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West Berkshire Council agrees community bond scheme with Abundance Investment

Scheme will provide "significantly more financial firepower and at a lower borrowing cost"

John Herring

John Herring

john.herring@newburynews.co.uk

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01635 886633

West Berkshire Council to install solar panels on its buildings

COUNCILLORS have given the green light to a £1m community bond that will help fuel its environmental strategy. 

West Berkshire councillors voted to approve the UK’s first Community Municipal Investment (CMI) – a bond or loan issued by a local authority directly to the public – at a meeting.

Residents and community groups can invest directly with the council to help fund its environmental strategy.

The council declared a climate emergency in July last year, with the aim of making the district carbon neutral by 2030.  

The council said a minimum investment of £5 would be used to support projects in its strategy, including installing rooftop solar panels on a building at Greenham Common and on local schools.

Future projects include natural carbon reduction measures, an urban tree fund and further solar schemes.  

Speaking at a virtual meeting two weeks ago, executive member for the environment Steve Ardagh-Walter (Con, Thatcham Colthrop and Crookham) said: “We look forward to this measure helping us to grow our environment strategy quite significantly. 

“It will give us significantly more financial firepower and at a lower borrowing cost without us having to resort to the PWLB [Public Works Loan Board].” 

Leader of the council’s Green minority opposition Carolyne Culver (Ridgeway) said the scheme was a great idea, but asked about the interest rate and what projects would be funded.

She said: “It says it will be a solar pilot, but if other schemes come forward first it could be other things.

“How are we going to sell that to the public about what’s on offer?”

In response, executive councillor for finance Ross Mackinnon (Con, Bradfield) said there was no need for concern.

He said: “The intention is to put it into a solar PV project.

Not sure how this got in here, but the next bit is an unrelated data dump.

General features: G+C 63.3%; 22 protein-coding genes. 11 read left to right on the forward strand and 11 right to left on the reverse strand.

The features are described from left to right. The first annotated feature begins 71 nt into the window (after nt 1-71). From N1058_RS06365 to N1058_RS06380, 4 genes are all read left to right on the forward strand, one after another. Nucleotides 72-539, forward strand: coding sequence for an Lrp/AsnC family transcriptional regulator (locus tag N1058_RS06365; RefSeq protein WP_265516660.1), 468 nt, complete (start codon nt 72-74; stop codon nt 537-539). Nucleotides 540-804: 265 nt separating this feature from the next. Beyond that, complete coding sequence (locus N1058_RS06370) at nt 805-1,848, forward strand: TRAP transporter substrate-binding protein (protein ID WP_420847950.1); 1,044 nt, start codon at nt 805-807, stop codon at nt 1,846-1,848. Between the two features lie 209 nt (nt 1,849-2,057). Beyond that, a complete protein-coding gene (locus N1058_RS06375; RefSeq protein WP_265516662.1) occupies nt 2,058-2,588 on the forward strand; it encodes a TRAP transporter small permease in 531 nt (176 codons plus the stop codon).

“The risk of promising that on its own right now, with social distancing and the Covid crisis, is some of those projects are a little bit behind.”

Mr Mackinnon said he was hopeful that the situation would be clearer by the time the scheme launched.  

He said the scheme presented a “win, win, win” situation through a “triangle of happiness” – offering a cheaper rate than the PWLB, investors getting a decent return on their investment and would be a much more attractive low-risk investment because of the turmoil in the equity market.

The interest rate on the scheme is expected to be between one and 1.2 per cent, he added.

The scheme could go live immediately, but Mr Mackinnon said residents had been going through a tough time because of the pandemic.

He said the council would gauge customer and resident appetite “to make sure residents are willing and able to invest in this”.

The project’s timescale and scope was questioned by  Adrian Abbs (Lib Dem, Wash Common), who said the council needed to be more ambitious. 

He said: “£1m of solar PV gets us about 1.1MW.

“Our strategy talks about 21.5MW.

“The clock is ticking. Every time we introduce a delay we are going to likely miss our target and I would really like us to meet our environmental climate emergency target.”

Mr Mackinnon replied it was “maybe a trifle unfair” to say the council lacked ambition when it was launching the first scheme of its kind in the UK.

He added that the council was looking at launching similar investments if this one proved successful. 

The council said the bond scheme would offer a cheaper financing rate than using the PWLB, its main source of borrowing. 

The prevailing rate of a PWLB loan over five years is around two per cent.

The council will pay a rate around 0.5 per cent below this rate through the bond scheme.

It said a net saving over the bond life would be between £13,000 for a five-year bond and £24,000 for a 10-year bond. 

“Though this is not a significant saving on its own, it does represent a reasonable reduction in the overall cost of borrowing,” council documents state. 

The CMI will be provided in partnership with the online crowdfunding platform Abundance Investment, which is regulated by the Financial Conduct Authority.

Abundance Investment co-founder and managing director Bruce Davis said: “It is great to see West Berkshire leading by example to their citizens and to other local authorities.

“Local councils are well placed to lead not only recovery from the current crisis, but also the coming need to deliver a net zero future and build our resilience against climate change.

“By launching this pioneering investment product, West Berkshire is helping to ensure that the first pounds invested in the economic recovery will be green ones.”

For more on the scheme and to sign up, visit www.abundanceinvestment.com/west-berkshire   

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